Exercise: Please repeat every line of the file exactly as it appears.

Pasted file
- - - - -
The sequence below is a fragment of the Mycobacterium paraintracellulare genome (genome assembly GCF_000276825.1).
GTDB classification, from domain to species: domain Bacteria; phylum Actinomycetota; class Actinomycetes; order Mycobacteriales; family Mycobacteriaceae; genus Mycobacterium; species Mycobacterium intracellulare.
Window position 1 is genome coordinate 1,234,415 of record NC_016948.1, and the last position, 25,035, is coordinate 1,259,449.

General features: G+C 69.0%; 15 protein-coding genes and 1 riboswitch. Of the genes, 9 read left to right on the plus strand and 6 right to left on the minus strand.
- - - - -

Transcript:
The sequence below is a fragment of the Mycobacterium paraintracellulare genome (genome assembly GCF_000276825.1).
GTDB classification, from domain to species: domain Bacteria; phylum Actinomycetota; class Actinomycetes; order Mycobacteriales; family Mycobacteriaceae; genus Mycobacterium; species Mycobacterium intracellulare.
Window position 1 is genome coordinate 1,234,415 of record NC_016948.1, and the last position, 25,035, is coordinate 1,259,449.

General features: G+C 69.0%; 15 protein-coding genes and 1 riboswitch. Of the genes, 9 read left to right on the plus strand and 6 right to left on the minus strand.